People change; the real issue is: are you changing together? Sometimes couples can grow apart because they no longer share the same interests or goals. Maybe when you first met, you were both introverted vegans who enjoyed video games, but now your partner is an outgoing meat-lover who attends music festivals. Or what if you were outdoorsy people, but now your partner is a total homebody. Couples should have similar life destinations in order to keep following a unified path. If you aren’t growing together, either motivate them to rekindle that energy you once saw or let go.
6. Your arguing is unhealthy.
Communication is the most important thing in a relationship—more important than shared interests, values, even sex! Without healthy communication, your disagreements become a shaky battleground of anger, ego, and misheard needs. It’s like you’re in a competition of right vs. wrong where both of you are stomping over each other to win. Conflict should be resolved with a team-effort mentality (as cliché as that sounds), filled with respect and open dialogue. If your partner is more concerned with dominating you than listening to you, move on.
7. Your personalities don’t mix.
Opposites may attract, but they don’t always equal yin and yang. In other words, just because you two are different doesn’t mean it’s a good match. Sometimes dating our opposite may feel exhilarating and spicy, but other times, it can feel like a lot of drama.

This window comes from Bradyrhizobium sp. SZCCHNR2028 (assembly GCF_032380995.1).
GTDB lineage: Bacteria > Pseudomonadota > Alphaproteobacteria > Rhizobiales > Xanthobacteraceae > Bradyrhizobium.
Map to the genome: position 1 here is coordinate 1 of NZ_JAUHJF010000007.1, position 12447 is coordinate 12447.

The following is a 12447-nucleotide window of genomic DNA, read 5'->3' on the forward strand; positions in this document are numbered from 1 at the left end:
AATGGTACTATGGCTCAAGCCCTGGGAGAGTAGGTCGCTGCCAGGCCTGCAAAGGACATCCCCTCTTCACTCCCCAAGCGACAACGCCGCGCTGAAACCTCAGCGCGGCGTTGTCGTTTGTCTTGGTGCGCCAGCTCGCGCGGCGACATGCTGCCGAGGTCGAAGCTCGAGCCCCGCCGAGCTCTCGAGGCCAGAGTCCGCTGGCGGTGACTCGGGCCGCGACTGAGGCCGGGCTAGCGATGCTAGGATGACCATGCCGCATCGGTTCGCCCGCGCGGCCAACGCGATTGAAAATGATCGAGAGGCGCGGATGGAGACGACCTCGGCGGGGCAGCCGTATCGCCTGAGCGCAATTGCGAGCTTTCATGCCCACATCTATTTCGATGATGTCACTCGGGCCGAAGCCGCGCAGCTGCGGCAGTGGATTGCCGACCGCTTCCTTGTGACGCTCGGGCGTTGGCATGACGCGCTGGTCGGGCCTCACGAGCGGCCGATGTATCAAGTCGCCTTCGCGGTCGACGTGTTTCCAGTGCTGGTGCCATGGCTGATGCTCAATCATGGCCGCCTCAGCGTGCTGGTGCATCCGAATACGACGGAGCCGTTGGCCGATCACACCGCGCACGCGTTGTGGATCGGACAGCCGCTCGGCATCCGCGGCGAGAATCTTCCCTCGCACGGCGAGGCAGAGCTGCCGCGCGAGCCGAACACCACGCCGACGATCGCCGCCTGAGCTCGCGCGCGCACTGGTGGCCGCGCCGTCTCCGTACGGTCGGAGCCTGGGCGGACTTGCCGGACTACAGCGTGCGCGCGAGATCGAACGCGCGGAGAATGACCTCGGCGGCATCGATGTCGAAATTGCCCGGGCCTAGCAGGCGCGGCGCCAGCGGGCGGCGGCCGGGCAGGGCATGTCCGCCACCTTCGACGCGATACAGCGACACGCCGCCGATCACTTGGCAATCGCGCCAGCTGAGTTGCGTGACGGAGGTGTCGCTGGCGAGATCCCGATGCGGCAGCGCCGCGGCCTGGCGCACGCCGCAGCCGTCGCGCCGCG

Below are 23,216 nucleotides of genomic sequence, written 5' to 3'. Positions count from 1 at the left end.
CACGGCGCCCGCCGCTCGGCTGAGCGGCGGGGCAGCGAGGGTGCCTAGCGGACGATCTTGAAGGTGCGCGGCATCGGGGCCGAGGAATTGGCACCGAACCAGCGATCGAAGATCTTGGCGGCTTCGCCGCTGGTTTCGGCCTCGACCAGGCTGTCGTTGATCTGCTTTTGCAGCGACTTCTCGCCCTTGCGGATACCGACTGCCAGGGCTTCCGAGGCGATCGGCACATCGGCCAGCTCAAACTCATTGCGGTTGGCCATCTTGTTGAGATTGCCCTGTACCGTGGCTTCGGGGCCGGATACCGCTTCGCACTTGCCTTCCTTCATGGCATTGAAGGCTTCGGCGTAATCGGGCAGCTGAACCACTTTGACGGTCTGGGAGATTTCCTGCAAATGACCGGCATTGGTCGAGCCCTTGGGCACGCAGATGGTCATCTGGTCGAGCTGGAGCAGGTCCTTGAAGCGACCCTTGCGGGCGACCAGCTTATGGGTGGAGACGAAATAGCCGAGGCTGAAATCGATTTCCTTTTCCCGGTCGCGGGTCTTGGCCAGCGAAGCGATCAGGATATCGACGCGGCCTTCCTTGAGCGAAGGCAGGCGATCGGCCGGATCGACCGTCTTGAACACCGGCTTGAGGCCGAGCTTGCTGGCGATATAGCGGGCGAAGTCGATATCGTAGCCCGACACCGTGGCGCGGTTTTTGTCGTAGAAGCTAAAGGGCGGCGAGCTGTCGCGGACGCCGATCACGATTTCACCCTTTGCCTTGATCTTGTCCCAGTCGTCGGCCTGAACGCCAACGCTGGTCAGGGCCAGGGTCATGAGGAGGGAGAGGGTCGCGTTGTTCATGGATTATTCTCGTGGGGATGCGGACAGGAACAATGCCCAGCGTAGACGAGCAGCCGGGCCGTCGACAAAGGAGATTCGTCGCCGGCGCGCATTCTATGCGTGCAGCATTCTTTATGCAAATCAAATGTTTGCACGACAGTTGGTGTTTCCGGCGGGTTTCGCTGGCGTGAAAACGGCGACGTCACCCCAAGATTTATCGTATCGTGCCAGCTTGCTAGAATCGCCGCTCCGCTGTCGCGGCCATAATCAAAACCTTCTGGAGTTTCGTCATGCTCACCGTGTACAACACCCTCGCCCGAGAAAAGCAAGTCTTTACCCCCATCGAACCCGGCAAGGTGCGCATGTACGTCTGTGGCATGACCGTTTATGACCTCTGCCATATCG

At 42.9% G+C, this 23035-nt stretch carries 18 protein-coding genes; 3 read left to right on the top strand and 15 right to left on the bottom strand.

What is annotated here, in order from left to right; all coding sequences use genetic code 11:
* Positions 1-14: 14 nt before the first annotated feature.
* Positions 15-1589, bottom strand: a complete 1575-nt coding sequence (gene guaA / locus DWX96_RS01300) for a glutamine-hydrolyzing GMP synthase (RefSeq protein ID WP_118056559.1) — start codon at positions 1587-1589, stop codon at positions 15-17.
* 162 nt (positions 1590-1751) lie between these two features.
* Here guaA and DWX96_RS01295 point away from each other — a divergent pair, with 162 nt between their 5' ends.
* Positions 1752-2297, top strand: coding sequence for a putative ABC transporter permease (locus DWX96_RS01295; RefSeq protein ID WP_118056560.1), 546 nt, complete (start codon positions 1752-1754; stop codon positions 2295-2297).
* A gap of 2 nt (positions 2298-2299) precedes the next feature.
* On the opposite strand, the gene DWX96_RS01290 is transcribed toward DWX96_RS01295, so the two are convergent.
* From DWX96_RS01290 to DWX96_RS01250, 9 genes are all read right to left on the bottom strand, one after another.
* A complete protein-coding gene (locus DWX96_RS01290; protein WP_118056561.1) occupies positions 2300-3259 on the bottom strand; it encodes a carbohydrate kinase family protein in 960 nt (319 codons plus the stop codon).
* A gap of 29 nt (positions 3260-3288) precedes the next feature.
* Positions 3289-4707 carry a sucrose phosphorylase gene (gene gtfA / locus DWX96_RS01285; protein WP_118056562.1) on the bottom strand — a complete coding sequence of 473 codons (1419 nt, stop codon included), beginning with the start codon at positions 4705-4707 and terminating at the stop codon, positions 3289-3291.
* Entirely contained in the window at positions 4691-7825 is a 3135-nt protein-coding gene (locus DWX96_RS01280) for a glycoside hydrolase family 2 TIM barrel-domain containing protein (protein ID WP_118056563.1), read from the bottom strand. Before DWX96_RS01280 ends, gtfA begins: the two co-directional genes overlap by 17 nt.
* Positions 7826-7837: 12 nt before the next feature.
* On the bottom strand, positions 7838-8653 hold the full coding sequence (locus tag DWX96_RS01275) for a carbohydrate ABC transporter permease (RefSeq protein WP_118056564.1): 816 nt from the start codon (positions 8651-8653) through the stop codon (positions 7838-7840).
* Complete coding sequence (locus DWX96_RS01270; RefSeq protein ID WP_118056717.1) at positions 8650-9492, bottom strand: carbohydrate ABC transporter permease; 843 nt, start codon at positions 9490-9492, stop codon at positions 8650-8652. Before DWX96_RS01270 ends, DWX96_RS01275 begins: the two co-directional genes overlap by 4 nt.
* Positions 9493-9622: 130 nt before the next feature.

For example, if you pair someone who’s emotionally sensitive and vulnerable with someone who’s arrogant and impatient, you’ll get quite an unequal, chaotic partnership. Even if the chemistry is super hot, a bad mix of personalities can cause trouble in the long run.
8. There’s no more spark.
Ah, the famous spark—you can’t quite put your finger on it, but you always know it’s either there or it’s not. Down the line, we may lose attraction for our partner. It may be something physical, spiritual, or some other reason we can’t quite place. Once that magic or positive energy is gone, it’s very difficult to revive. And although couples, especially long-term ones, don’t have sparks flying all the time, there should still be some sort of something.
9. Trust is broken.
Trust in a relationship is like water; it ensures growth. It fuels both partners with the unwavering belief that you both have each other’s back—no matter what. If your partner did something to hurt your trust, you have to decide if it was a minor setback, like an innocent white lie, or an unforgivable backstab. As much as you may love the person, the pain of struggling along in a relationship without trust may feel worse than moving on together. You need to evaluate if your trust can be mended. If not, you need to walk away.
10. You have a gut feeling.
It’s not logical, but does it have to be? Sometimes we just feel off and no longer see our partner in our future. It could be any number of hints or weird vibes—maybe you’re not that excited about bringing them around your family or the idea of marrying them gives you anxiety. These bad feelings are the body’s way of protecting us from future harm, so listen to your gut.
Having to break up with someone you care about is hard. It may even feel wrong, or like you’re making a mistake. But trust your judgement and consider the reasons above. If you find yourself relating to some of these reasons, or if they remind you of where you’re at in your relationship, it may be time to think about walking away.